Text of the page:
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Environ Sci Technol. 2016 Nov 15;50(22):12464-12472. Epub 2016 Oct 26.

Environmental Chemicals in an Urban Population of Pregnant Women and Their Newborns from San Francisco.

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Department of Health Education, San Francisco State University , San Francisco, California 94132, United States.
Program on Reproductive Health and the Environment, Department of Obstetrics, Gynecology and Reproductive Sciences, University of California , San Francisco, California 94143, United States.
Environmental Chemistry Laboratory, Department of Toxic Substances Control, California Environmental Protection Agency , Berkeley, California 94710, United States.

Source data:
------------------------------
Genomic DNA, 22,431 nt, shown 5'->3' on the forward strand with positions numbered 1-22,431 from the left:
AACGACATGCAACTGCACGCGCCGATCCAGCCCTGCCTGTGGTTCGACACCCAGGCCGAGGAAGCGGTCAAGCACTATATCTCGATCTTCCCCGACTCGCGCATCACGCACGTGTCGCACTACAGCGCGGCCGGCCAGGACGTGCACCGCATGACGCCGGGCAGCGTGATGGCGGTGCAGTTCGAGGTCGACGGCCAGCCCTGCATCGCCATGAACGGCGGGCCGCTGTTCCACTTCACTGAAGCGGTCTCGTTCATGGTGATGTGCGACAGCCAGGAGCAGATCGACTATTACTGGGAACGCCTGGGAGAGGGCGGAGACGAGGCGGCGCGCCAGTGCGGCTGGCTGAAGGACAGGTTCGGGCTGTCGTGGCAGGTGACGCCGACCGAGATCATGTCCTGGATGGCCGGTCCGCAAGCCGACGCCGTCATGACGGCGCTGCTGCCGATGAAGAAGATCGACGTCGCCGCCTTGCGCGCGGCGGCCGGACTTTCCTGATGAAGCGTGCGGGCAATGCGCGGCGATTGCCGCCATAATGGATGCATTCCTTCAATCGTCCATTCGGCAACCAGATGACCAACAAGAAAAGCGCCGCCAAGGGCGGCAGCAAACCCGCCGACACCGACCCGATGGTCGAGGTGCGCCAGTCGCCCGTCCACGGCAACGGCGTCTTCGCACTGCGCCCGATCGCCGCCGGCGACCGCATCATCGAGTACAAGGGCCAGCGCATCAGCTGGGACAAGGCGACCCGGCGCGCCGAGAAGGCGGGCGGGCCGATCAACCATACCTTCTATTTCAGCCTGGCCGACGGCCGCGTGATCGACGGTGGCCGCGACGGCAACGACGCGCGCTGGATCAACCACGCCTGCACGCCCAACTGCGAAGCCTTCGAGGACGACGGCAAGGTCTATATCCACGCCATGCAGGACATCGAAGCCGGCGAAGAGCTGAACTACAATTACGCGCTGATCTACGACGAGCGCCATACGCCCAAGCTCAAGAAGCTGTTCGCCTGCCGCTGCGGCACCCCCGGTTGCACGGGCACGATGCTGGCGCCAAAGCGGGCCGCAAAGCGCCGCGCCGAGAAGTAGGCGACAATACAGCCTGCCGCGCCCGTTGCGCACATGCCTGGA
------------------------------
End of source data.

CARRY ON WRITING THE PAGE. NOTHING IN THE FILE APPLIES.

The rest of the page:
Exposures to environmental pollutants in utero may increase the risk of adverse health effects. We measured the concentrations of 59 potentially harmful chemicals in 77 maternal and 65 paired umbilical cord blood samples collected in San Francisco during 2010-2011, including polychlorinated biphenyls (PCBs), organochlorine pesticides (OCPs), polybrominated diphenyl ethers (PBDEs), hydroxylated PBDEs (OH-PBDEs), and perfluorinated compounds (PFCs) in serum and metals in whole blood. Consistent with previous studies, we found evidence that concentrations of mercury (Hg) and lower-brominated PBDEs were often higher in umbilical cord blood or serum than in maternal samples (median cord:maternal ratio > 1), while for most PFCs and lead (Pb), concentrations in cord blood or serum were generally equal to or lower than their maternal pair (median cord:maternal ratio ≤ 1). In contrast to the conclusions of a recent review, we found evidence that several PCBs and OCPs were also often higher in cord than maternal serum (median cord:maternal ratio > 1) when concentrations are assessed on a lipid-adjusted basis. Our findings suggest that for many chemicals, fetuses may experience higher exposures than their mothers and highlight the need to characterize potential health risks and inform policies aimed at reducing sources of exposure.

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